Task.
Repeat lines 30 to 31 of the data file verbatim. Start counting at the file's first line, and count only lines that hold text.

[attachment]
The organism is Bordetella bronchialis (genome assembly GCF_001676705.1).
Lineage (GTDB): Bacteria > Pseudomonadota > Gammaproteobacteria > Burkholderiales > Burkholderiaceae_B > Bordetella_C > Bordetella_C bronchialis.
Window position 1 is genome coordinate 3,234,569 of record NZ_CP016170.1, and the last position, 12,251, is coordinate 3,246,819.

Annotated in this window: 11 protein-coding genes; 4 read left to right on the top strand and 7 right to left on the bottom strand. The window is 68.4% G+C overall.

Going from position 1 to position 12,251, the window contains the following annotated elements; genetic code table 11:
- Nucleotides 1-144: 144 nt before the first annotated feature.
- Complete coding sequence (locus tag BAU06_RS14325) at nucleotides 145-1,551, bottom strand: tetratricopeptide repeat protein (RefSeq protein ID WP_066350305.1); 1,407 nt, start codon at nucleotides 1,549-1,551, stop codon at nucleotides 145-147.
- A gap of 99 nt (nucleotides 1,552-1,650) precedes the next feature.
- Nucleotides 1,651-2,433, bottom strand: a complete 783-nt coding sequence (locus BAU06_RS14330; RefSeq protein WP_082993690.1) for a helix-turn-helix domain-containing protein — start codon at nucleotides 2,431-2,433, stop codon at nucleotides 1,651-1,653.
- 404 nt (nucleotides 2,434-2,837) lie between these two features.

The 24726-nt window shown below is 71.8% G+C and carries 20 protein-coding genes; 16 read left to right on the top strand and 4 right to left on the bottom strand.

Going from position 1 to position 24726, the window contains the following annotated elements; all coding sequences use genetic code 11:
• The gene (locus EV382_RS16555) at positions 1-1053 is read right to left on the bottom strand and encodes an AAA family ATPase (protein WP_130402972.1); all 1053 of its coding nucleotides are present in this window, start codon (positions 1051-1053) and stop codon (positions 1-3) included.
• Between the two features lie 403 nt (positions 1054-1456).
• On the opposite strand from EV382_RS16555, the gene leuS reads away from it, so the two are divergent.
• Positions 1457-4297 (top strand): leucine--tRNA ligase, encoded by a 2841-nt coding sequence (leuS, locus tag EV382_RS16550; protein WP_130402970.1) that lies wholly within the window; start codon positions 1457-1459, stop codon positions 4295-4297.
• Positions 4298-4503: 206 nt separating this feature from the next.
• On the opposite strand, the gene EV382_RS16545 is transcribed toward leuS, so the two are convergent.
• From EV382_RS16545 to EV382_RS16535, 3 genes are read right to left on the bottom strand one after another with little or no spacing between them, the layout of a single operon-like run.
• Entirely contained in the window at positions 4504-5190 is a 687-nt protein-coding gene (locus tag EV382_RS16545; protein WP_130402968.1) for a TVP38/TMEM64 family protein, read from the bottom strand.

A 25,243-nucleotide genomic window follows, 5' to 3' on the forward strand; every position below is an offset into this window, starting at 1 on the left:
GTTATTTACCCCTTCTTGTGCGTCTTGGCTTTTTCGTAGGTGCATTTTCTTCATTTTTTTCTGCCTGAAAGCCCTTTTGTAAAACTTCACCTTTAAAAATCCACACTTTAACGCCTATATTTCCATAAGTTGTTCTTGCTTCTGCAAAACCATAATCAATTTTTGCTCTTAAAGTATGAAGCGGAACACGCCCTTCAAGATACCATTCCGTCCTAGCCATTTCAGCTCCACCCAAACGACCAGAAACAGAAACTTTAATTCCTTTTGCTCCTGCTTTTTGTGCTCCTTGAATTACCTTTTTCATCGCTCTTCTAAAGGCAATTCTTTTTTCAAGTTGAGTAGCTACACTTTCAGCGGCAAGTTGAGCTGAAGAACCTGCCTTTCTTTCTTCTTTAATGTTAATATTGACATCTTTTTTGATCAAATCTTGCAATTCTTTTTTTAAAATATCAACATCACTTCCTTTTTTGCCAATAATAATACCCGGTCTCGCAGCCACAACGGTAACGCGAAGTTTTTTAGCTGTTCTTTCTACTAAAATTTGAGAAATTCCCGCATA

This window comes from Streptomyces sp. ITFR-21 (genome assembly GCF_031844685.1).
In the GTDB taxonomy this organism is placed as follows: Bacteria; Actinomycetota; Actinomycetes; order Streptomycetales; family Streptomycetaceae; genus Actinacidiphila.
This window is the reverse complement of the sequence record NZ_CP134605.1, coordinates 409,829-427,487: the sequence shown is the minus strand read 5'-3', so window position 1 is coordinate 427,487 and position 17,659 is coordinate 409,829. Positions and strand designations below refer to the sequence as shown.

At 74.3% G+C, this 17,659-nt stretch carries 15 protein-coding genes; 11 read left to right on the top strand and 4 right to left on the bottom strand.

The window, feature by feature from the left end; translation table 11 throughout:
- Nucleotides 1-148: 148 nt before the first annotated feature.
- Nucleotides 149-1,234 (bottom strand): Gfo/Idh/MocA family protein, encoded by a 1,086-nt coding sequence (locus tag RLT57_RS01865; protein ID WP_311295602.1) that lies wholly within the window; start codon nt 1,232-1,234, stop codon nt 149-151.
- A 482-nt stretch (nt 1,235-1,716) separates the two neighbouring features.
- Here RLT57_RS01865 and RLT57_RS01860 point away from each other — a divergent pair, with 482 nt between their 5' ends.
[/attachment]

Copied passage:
- A 482-nt stretch (nt 1,235-1,716) separates the two neighbouring features.
- Here RLT57_RS01865 and RLT57_RS01860 point away from each other — a divergent pair, with 482 nt between their 5' ends.